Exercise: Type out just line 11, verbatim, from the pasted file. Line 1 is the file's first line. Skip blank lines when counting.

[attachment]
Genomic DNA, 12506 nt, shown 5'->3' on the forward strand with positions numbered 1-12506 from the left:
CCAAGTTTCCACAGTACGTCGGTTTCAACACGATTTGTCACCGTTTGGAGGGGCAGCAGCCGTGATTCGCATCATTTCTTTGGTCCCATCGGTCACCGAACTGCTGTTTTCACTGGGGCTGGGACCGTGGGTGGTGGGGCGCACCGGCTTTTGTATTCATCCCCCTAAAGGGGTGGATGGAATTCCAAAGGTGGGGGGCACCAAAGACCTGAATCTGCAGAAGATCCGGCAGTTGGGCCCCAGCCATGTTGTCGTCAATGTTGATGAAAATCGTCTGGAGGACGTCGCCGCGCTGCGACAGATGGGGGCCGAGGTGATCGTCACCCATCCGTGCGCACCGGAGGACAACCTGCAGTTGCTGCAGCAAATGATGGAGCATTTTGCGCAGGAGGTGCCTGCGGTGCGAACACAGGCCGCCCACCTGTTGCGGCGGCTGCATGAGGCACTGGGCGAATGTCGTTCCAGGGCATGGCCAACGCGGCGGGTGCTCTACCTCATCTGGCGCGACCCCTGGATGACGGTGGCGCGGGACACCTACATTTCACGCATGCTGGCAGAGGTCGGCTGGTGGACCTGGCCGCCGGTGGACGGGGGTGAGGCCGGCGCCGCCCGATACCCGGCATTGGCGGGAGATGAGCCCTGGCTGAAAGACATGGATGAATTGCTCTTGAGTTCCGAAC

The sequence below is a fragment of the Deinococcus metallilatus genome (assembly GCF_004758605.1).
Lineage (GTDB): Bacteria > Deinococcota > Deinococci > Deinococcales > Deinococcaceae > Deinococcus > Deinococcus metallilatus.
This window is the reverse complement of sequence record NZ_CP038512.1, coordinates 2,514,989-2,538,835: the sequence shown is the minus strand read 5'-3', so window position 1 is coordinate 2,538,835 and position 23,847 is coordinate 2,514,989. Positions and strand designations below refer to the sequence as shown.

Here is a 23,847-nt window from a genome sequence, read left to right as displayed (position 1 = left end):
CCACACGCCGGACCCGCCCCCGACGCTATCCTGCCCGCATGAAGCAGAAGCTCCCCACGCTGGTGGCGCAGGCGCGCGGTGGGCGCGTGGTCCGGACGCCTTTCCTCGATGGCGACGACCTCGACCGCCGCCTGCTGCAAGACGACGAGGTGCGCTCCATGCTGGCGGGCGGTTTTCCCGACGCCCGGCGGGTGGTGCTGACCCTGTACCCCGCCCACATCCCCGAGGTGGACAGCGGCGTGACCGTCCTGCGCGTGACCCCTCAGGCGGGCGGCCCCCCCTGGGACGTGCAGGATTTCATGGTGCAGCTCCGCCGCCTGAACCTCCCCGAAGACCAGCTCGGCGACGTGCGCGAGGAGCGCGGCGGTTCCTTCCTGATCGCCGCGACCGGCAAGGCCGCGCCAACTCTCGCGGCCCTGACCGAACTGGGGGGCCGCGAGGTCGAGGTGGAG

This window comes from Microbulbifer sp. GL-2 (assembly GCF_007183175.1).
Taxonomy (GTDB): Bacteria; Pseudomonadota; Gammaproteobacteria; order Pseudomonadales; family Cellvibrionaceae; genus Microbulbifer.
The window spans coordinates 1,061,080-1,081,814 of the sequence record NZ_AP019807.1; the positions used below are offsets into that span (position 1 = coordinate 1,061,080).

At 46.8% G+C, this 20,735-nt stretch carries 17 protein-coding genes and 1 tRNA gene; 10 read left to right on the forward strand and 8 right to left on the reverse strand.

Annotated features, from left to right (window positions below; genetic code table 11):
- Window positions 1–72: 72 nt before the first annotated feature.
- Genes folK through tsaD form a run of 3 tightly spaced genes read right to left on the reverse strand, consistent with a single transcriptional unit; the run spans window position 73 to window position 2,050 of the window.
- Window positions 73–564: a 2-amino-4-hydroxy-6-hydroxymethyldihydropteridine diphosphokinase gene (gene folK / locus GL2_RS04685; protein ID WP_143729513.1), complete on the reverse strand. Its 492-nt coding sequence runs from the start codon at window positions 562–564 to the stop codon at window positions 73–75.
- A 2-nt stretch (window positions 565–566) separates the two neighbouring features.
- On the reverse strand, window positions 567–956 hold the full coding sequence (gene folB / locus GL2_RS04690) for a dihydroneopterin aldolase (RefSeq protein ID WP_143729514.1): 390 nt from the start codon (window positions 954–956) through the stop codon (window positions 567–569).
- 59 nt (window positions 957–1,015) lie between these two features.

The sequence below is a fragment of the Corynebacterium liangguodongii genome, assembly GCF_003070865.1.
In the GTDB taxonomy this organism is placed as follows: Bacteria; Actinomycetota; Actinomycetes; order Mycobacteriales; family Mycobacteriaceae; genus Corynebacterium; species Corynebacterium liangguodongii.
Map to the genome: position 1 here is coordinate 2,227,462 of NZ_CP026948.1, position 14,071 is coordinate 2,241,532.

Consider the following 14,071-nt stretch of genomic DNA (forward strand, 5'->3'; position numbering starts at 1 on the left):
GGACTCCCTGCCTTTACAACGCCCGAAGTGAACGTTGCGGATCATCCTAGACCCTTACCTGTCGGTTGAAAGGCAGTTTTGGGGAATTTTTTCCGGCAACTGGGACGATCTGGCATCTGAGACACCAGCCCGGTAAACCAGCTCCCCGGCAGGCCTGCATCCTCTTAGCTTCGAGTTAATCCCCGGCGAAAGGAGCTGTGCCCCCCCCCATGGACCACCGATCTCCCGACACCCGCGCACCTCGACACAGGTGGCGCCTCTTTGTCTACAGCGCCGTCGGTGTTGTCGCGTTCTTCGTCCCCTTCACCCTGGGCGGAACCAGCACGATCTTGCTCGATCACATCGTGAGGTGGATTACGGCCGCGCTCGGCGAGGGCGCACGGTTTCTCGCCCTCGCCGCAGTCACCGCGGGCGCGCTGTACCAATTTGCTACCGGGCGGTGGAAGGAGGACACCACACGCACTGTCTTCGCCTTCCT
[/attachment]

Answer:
At 46.8% G+C, this 20,735-nt stretch carries 17 protein-coding genes and 1 tRNA gene; 10 read left to right on the forward strand and 8 right to left on the reverse strand.